The marketing landscape is changing once again. Whereas most marketers are just starting to implement one-to-one personalisation, along comes a new marketing technique dubbed ‘hyper-personalisation’.
But what exactly is hyper-personalisation?
Hyper-personalisation is a marketing tactic which leverages artificial intelligence (AI) and third-party real-time data sources to enhance brand messaging with relevant, context-sensitive information. For example, an email may be personalised with the customer’s name, but it could then be hyper-personalised by dynamically changing its content depending on the receiver’s past purchase history, physical location or even the time of day when the email was opened. Ads, too, could be hyper-personalised with CRM data and in-store experiences with a shopper’s online behaviour.
From this definition, implementing hyper-personalisation requires advanced data management, extensive systems integration and AI for orchestration.
With such hefty requirements, one may wonder whether marketers are ready to adopt hyper-personalisation – or are there gaps which need to be filled first?
To find out, Econsultancy, in association with Oracle recently held roundtable discussions with client-side marketers in Bangkok. At the Hyper-personalisation table, moderated by Samson Masih, Chief Marketing Officer, BIZense, attendees discussed what was required to adopt the new approach and their current state of readiness. Below is a summary of what was said on the day.
Getting started with hyper-personalisation
While participants felt that they understood the principles of hyper-personalisation, they were less sure about which technologies would be required for their brands to start using it.
One attendee suggested that hyper-personalisation was simply an extension of personalisation and could, therefore, be delivered with existing marketing technology, though it would require significantly different configurations.
This notion was challenged, though, by another delegate who said that a system capable of delivering messages which could be enhanced in real-time would not be possible with the current generation of email service providers or marketing automation platforms.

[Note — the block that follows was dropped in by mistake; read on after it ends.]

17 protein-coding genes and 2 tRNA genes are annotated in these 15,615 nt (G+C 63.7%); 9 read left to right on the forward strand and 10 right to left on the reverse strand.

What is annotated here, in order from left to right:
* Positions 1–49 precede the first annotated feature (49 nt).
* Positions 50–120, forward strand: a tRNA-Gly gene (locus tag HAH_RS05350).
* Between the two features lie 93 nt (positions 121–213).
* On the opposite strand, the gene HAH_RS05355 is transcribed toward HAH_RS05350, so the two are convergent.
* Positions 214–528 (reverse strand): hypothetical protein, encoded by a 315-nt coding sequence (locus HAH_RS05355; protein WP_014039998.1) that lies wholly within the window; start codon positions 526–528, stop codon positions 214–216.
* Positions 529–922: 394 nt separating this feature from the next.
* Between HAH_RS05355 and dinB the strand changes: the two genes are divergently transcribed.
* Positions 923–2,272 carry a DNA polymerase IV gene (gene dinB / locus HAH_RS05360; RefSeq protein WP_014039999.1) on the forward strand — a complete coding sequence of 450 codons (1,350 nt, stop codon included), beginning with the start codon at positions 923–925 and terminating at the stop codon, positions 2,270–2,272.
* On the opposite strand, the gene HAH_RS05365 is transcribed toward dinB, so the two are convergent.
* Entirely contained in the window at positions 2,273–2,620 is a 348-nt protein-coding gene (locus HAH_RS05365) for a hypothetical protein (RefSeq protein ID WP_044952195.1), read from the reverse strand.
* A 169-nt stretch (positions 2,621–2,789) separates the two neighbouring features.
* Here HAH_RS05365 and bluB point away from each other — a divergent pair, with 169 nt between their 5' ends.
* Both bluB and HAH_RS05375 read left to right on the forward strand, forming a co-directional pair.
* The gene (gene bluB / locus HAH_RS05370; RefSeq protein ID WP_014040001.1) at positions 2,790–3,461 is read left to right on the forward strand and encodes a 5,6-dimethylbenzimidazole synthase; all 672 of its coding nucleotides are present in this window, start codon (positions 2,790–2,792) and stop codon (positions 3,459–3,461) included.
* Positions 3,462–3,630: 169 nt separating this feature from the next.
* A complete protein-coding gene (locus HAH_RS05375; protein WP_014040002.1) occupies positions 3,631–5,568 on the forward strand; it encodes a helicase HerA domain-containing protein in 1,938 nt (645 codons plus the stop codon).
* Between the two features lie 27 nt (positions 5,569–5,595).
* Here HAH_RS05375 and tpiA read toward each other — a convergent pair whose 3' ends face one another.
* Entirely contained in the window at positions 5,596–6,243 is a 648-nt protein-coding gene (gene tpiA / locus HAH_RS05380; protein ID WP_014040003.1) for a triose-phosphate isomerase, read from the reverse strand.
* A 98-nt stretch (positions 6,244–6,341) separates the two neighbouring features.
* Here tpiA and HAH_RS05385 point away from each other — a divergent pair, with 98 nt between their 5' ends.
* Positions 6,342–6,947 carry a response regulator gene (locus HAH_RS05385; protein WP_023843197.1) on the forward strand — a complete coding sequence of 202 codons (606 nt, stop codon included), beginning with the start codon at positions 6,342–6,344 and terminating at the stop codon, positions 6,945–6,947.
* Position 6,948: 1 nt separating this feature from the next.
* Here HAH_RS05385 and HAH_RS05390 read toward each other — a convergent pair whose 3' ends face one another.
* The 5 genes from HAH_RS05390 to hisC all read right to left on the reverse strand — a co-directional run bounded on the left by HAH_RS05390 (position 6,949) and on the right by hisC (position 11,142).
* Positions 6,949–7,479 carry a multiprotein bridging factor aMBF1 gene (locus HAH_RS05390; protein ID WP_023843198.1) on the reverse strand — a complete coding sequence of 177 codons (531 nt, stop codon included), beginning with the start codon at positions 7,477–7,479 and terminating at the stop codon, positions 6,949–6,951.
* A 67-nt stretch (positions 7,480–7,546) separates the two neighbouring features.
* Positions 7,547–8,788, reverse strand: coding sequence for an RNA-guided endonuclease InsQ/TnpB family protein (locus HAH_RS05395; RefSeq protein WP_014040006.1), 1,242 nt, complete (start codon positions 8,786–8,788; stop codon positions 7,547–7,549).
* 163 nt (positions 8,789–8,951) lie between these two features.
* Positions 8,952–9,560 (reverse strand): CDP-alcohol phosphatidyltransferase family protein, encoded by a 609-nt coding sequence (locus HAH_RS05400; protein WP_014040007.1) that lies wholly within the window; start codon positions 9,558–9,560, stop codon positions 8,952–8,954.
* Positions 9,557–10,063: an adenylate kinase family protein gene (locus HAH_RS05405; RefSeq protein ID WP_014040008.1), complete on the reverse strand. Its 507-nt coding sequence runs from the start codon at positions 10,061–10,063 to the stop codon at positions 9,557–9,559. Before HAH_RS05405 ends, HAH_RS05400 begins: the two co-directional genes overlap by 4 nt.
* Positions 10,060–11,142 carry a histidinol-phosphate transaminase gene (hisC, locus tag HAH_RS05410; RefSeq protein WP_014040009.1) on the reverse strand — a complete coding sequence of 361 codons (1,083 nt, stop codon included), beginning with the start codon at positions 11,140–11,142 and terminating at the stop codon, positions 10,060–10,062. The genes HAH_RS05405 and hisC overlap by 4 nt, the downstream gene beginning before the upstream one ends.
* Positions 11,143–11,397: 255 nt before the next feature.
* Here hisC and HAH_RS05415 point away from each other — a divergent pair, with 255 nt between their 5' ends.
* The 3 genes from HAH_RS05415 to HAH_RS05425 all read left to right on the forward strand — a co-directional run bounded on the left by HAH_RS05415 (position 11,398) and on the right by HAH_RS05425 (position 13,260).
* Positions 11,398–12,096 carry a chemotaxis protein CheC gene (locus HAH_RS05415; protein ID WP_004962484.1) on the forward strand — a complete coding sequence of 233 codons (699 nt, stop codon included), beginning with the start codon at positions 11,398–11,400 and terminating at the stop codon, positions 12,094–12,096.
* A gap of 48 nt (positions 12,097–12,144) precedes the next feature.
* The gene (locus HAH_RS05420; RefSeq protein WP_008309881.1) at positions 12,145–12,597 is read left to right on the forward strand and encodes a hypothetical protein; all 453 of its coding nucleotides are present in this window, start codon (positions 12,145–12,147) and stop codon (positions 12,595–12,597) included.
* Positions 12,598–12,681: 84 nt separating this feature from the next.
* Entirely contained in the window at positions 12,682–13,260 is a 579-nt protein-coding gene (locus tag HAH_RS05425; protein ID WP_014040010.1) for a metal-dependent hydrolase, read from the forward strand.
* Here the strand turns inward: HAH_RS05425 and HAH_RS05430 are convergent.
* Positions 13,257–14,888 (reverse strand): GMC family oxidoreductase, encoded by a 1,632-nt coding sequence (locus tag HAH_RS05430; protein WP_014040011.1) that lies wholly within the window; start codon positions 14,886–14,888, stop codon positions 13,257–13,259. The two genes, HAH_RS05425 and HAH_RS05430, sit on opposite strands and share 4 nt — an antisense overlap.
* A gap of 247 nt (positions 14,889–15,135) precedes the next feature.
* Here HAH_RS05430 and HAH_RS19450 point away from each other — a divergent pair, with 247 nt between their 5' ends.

Participants decided that for hyper-personalisation to work, a marketing platform would need integrated AI so that the system could automatically choose the right data to enhance brand messaging for an individual. Attendees indicated that most marketing tech stacks did not currently have this capability and so they felt new technology would be required to implement hyper-personalisation.
Skills required for hyper-personalisation
In addition to boosting up their marketing technology, delegates also felt that they needed to acquire new skills before they could adopt hyper-personalisation.
First off, one participant said, marketers need to have a much deeper understanding about how emails, ads and other messages are delivered. Presently, said another, marketers are insulated from messaging platform technology but to leverage hyper-personalisation, they would have to understand how they work to a much greater extent.
Additionally, marketers will have to acquire data management and coding skills. Deploying hyper-personalisation will initially require bespoke development and in order to commission and manage the project, marketers will need to understand the data sources and algorithms used to integrate them into emails, ads and other messages.